Free to Make (Large Print)
How the Maker Movement is Changing Our Schools, Our Jobs, and Our Minds
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Format Details: 16pt, Verdana
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About the Book
Dale Dougherty, creator of MAKE: magazine and the Maker Faire, provides a guided tour of the international phenomenon known as the Maker Movement, a social revolution that is changing what gets made, how it's made, where it's made, and who makes it. Free to Make is a call to join what Dougherty calls the ''renaissance of making,'' an invitation to see ourselves as creators and shapers of the world around us. As the internet thrives and world-changing technologies-like 3D printers and tiny microcontrollers-become increasingly affordable, people around the world are moving away from the passivity of one-size-fits-all consumption and command-and-control models of education and business. Free to Make explores how making revives abandoned and neglected urban areas, reinvigorates community spaces like libraries and museums, and even impacts our personal and social development-fostering a mindset that is engaged, playful, and resourceful. Free to Make asks us to imagine a world where making is an everyday occurrence in our schools, workplaces, and local communities, grounding us in the physical world and empowering us to solve the challenges we face.
About the Author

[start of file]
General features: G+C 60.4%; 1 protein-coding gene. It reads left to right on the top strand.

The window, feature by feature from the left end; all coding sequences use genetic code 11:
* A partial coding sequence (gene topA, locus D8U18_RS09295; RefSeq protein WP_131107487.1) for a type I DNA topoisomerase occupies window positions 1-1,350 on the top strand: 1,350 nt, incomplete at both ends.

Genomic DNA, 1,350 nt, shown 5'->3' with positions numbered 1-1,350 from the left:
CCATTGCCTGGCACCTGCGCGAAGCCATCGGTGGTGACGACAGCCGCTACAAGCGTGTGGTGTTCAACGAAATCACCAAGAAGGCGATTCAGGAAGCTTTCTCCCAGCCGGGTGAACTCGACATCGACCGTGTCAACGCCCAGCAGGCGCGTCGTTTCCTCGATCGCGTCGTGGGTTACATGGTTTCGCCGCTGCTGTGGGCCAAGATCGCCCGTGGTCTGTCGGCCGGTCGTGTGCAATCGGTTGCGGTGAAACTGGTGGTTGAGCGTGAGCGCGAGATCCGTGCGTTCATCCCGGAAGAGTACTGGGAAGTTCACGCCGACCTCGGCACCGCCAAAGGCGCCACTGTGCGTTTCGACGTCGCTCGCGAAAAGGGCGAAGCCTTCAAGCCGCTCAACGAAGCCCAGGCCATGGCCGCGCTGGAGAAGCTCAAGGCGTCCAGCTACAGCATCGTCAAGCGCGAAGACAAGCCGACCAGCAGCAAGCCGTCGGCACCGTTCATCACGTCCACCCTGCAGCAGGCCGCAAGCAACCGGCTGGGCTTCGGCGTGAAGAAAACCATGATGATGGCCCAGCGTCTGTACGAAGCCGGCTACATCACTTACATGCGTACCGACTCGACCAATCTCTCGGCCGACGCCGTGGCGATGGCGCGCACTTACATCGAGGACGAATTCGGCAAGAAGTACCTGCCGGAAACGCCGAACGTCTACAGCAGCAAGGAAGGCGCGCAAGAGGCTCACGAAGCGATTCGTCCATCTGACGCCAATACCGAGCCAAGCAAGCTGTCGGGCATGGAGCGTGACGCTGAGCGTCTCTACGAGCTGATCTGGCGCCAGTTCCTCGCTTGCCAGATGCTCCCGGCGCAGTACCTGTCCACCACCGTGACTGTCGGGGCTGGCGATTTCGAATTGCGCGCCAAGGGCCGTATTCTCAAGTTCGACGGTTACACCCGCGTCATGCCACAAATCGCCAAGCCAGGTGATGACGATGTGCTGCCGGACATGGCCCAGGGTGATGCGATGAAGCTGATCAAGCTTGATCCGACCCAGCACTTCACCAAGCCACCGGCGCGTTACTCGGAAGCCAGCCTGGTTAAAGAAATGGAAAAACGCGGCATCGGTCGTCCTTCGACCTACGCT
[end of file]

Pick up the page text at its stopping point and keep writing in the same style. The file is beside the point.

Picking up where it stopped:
Dale Dougherty is the founder and CEO of Maker Media Inc. in San Francisco. Maker Media produces Make: magazine, which launched in 2005, and the Maker Faire, which was held first in the San Francisco Bay Area in 2006. There were 151 Maker Faires held around the world in 2015. Dougherty was born in 1955 in Los Angeles and grew up in Louisville, Kentucky. He was a cofounder of O'Reilly Media, where he was the first editor of their computing trade books, and developed GNN, the first commercial website, in 1993. He coined ''Web 2.0'' in 2003. Make started at O'Reilly Media and spun out as its own company in January 2013. In 2011 Dougherty was honored at the White House as a Champion of Change through an initiative that honors Americans who are ''doing extraordinary things in their communities to out-innovate, out-educate, and out-build the rest of the world.'' At the 2014 White House Maker Faire he was introduced by President Obama as an American innovator making significant contributions to the fields of education and business. He lives in Sebastopol, California, with his wife, Nancy. Since 2007, Ariane Conrad, a freelance writer, editor, and coach known as the Book Doula, has collaboratively authored seven nonfiction books, including three New York Times best-sellers. Most recently she supported Kennedy Odede and Jessica Posner with Find Me Unafraid: Love, Loss and Hope in an African Slum (Ecco, 2015).
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